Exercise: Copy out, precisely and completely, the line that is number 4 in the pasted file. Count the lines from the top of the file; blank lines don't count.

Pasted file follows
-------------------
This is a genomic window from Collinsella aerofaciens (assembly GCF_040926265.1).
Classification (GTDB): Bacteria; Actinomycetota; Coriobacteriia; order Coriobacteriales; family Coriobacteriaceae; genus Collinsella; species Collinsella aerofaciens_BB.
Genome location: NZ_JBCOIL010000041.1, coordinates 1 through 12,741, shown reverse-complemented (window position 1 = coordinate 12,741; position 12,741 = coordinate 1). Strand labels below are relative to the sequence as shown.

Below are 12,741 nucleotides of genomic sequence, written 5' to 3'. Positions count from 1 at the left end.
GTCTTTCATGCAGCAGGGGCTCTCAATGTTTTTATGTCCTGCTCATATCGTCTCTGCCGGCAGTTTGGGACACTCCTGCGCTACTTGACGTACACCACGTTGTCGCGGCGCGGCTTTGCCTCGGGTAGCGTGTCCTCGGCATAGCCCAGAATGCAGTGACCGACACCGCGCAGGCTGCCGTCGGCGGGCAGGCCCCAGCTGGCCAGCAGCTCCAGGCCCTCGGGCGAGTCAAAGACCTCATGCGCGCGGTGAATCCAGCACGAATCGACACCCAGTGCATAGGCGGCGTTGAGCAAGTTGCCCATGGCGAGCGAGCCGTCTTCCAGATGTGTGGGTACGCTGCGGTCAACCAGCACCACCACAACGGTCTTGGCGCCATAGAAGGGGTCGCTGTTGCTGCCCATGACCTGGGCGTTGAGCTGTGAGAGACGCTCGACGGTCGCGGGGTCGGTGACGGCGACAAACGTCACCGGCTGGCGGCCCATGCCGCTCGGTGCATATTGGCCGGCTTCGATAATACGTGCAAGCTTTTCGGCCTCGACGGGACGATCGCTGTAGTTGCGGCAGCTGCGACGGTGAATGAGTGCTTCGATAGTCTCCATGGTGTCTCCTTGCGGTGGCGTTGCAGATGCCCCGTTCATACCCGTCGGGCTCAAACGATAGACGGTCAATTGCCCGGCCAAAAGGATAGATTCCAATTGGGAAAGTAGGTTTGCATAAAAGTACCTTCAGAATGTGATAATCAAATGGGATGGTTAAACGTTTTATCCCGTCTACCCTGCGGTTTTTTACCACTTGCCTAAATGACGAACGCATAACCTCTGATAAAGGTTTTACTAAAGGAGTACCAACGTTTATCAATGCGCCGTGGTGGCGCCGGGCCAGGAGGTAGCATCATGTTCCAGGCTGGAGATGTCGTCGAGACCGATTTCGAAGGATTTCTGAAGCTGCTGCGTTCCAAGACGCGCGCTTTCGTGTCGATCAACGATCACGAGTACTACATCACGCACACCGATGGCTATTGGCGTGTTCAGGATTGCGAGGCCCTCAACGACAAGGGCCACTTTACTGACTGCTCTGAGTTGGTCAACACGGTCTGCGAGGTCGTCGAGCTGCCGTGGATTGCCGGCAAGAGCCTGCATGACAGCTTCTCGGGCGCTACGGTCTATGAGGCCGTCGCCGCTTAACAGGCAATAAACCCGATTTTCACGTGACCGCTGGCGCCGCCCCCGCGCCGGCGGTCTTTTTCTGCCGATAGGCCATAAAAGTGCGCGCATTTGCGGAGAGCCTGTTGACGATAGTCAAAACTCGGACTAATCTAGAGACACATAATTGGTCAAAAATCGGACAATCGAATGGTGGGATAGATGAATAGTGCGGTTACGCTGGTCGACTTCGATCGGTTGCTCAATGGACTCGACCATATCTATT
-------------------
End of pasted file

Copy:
Below are 12,741 nucleotides of genomic sequence, written 5' to 3'. Positions count from 1 at the left end.